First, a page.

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Public Statements

Agriculture Reform, Food, and Jobs Act of 2013

Floor Speech

Location: Washington, DC


Mr. KAINE. Madam President, I rise to speak briefly about the Senate budget. At the close of my comments, I will make yet another motion to put the Senate budget into conference with the House.

As we all know, we were here until 5 a.m. on March 23 to pass the first Senate budget through regular budgetary order in 4 years. It was a full, open process both in committee, with numerous amendments, and then on the Senate floor, with over 100 amendments voted on and over 70 passed.

It is now past time, many days past time, for us to begin a budget conference process. This will enable the Senate to return to normal budgetary order, and it is what our voters, both Democratic and Republican, in all of our States expect us to do to have a meaningful conference about this budget with the House.

Good news. We are seeing some recent examples of normal compromise in this body that I think is worthy of some attention: the appropriations bill we passed through a regular order process for the remainder of 2013 in March; the marketplace fairness bill we passed, the problem that had been searching for a solution for 15 to 20 years; the WRDA bill we passed last week; and the debates we are having about the farm bill today. All have involved significant open processes in a committee, significant open processes on the Senate floor. The Senate action then moves in a regular order action into discussion with the House.

I think it is up to this body to show the public we don't just embrace regular order and normal processes on these important issues, but that we also embrace them on something as critically important as the Federal budget.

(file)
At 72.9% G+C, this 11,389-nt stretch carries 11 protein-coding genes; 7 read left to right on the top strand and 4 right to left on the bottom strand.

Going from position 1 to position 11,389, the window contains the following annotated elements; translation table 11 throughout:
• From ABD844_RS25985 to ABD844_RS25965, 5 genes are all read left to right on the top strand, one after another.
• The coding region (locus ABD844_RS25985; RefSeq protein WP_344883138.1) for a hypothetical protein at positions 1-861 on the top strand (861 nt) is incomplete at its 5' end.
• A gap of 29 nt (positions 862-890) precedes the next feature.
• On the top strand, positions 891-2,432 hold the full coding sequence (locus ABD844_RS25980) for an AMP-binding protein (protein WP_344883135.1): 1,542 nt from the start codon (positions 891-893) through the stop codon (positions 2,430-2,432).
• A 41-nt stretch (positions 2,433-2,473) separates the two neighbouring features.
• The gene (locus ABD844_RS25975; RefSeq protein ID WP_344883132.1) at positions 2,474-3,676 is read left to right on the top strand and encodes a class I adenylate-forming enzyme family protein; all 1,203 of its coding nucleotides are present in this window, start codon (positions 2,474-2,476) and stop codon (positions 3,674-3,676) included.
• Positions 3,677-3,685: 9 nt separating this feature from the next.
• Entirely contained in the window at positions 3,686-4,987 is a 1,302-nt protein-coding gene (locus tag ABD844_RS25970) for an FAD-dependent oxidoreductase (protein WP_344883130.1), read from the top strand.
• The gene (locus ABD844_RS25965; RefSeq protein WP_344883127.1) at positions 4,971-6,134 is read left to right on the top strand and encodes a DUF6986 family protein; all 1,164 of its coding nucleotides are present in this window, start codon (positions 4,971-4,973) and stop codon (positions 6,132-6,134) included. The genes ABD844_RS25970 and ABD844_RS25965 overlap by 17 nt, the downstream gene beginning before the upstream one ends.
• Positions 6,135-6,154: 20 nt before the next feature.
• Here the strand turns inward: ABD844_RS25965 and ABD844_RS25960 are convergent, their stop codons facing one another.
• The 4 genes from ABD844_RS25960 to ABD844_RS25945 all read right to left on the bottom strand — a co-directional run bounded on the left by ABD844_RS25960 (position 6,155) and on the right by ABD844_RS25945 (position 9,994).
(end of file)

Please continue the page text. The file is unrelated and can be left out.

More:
For that reason, I would ask unanimous consent that the Senate proceed to the consideration of Calendar No. 33, H. Con. Res. 25; that the amendment which is at the desk, the text of S. Con. Res. 8, the budget resolution passed by the Senate, be inserted in lieu thereof; that H. Con. Res. 25, as amended, be agreed to, the motion to reconsider be considered made and laid upon the table; that the Senate insist on its amendment, request a conference with the House on the disagreeing votes of the two Houses, and that the Chair be authorized to appoint conferees on the part of the Senate; that following the authorization, two motions to instruct conferees be in order: motion to instruct relative to the debt limit and motion to instruct relative to taxes/revenue; that there be 2 hours of debate equally divided between the two leaders or their designees prior to votes in relation to those motions; further, that no amendments be in order to either of the motions prior to the votes; and all of the above occurring with no intervening action or debate.

I make that motion.


Mr. KAINE. Madam President, I rise to associate myself briefly with the comments of both Senators MCCAIN and DURBIN. This is not primarily about the budget. This is not primarily about Senate rules. This is about compromise. In Congress, a bicameral body, the Framers established compromise was necessary to take action. Will we allow processes to go forward so we can listen to each other, dialog, and find compromise, or will we use procedural mechanisms to block processes of dialog and compromise even from starting?

The Senate budget is a very different budget than the House budget. We are all free to have our preferred option. But the way we get to a final budget is to have Senate and House conferees sit down together, in what no doubt will be a difficult discussion, and to compare budgets and debate and dialog and find compromise.

The Senate acted on the 23rd of March by a majority vote in accord with the rules of this body to pass a Senate budget after 4 years. The effort to object to the beginning of a conference, make no mistake about it, is fundamentally an effort to block processes of compromise. In the living organism of government that was established by our Framers, compromise is the blood that keeps the organism alive. Efforts to block compromise are fundamentally efforts that are destructive of this institution.

So I stand by the motion I have made. I ask my colleagues to allow processes of compromise to go forward.

I yield the floor.


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